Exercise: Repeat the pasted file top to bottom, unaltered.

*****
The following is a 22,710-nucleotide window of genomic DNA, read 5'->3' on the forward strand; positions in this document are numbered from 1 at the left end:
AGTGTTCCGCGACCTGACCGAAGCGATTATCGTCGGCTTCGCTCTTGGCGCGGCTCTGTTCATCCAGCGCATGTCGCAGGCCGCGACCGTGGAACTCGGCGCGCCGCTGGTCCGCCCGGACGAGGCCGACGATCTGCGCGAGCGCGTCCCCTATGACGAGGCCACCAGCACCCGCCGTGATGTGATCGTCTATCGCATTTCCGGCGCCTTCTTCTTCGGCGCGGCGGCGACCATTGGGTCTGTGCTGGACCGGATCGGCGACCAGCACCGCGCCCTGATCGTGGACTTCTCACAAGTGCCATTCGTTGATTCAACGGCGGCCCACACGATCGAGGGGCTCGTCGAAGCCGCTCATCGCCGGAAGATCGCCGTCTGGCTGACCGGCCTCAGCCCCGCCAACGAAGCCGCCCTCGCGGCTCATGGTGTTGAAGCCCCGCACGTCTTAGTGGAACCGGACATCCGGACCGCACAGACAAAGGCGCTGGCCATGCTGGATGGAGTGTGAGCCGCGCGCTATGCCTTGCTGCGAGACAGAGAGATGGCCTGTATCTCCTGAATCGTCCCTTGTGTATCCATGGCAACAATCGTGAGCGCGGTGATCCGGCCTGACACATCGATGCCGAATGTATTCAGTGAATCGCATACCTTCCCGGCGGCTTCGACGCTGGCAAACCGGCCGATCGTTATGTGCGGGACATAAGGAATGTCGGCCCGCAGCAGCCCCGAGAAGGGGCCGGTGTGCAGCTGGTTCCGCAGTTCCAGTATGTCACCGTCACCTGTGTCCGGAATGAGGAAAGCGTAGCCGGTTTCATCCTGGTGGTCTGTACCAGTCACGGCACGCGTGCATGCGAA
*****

The following is a 22,710-nucleotide window of genomic DNA, read 5'->3' on the forward strand; positions in this document are numbered from 1 at the left end:
AGTGTTCCGCGACCTGACCGAAGCGATTATCGTCGGCTTCGCTCTTGGCGCGGCTCTGTTCATCCAGCGCATGTCGCAGGCCGCGACCGTGGAACTCGGCGCGCCGCTGGTCCGCCCGGACGAGGCCGACGATCTGCGCGAGCGCGTCCCCTATGACGAGGCCACCAGCACCCGCCGTGATGTGATCGTCTATCGCATTTCCGGCGCCTTCTTCTTCGGCGCGGCGGCGACCATTGGGTCTGTGCTGGACCGGATCGGCGACCAGCACCGCGCCCTGATCGTGGACTTCTCACAAGTGCCATTCGTTGATTCAACGGCGGCCCACACGATCGAGGGGCTCGTCGAAGCCGCTCATCGCCGGAAGATCGCCGTCTGGCTGACCGGCCTCAGCCCCGCCAACGAAGCCGCCCTCGCGGCTCATGGTGTTGAAGCCCCGCACGTCTTAGTGGAACCGGACATCCGGACCGCACAGACAAAGGCGCTGGCCATGCTGGATGGAGTGTGAGCCGCGCGCTATGCCTTGCTGCGAGACAGAGAGATGGCCTGTATCTCCTGAATCGTCCCTTGTGTATCCATGGCAACAATCGTGAGCGCGGTGATCCGGCCTGACACATCGATGCCGAATGTATTCAGTGAATCGCATACCTTCCCGGCGGCTTCGACGCTGGCAAACCGGCCGATCGTTATGTGCGGGACATAAGGAATGTCGGCCCGCAGCAGCCCCGAGAAGGGGCCGGTGTGCAGCTGGTTCCGCAGTTCCAGTATGTCACCGTCACCTGTGTCCGGAATGAGGAAAGCGTAGCCGGTTTCATCCTGGTGGTCTGTACCAGTCACGGCACGCGTGCATGCGAA